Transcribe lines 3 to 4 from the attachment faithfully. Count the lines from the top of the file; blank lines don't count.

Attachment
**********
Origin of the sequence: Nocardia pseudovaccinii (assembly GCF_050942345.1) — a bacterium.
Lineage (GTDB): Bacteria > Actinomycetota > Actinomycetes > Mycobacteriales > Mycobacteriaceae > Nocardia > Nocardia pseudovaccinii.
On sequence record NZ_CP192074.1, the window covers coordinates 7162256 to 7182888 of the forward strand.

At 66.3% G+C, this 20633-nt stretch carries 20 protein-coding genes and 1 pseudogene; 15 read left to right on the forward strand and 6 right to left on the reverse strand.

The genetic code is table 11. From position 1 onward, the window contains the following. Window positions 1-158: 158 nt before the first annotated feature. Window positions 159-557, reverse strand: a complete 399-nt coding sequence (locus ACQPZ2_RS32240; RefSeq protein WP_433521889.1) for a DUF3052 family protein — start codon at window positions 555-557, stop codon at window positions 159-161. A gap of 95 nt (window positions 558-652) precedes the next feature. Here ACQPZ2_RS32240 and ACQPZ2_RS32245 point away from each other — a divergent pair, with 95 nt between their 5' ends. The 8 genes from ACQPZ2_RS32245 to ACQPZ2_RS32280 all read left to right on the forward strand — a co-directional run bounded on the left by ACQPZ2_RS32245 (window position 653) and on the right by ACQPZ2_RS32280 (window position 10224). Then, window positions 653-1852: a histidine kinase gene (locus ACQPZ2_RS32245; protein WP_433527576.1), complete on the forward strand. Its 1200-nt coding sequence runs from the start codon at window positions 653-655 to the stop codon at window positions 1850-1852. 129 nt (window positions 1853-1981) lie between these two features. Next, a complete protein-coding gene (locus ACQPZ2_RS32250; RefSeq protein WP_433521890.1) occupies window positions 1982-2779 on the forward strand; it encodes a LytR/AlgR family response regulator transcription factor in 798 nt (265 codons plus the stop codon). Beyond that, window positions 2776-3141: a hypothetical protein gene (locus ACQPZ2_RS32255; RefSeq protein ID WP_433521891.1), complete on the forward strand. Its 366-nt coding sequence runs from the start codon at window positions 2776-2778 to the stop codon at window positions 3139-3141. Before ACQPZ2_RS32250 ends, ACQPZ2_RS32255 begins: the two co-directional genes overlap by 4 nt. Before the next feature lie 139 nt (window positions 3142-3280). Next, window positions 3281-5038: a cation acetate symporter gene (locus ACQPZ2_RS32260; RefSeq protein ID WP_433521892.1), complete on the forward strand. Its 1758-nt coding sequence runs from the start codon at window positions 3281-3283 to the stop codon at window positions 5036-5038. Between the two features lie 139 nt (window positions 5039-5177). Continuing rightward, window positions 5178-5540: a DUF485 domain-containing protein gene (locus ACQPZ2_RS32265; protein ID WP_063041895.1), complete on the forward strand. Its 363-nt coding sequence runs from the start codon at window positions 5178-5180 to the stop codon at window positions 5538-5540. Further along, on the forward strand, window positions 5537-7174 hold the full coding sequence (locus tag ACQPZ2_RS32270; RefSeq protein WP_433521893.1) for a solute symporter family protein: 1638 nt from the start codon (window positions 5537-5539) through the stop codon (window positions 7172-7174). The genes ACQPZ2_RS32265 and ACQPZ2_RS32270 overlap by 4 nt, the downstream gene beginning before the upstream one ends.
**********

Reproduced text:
On sequence record NZ_CP192074.1, the window covers coordinates 7162256 to 7182888 of the forward strand.

At 66.3% G+C, this 20633-nt stretch carries 20 protein-coding genes and 1 pseudogene; 15 read left to right on the forward strand and 6 right to left on the reverse strand.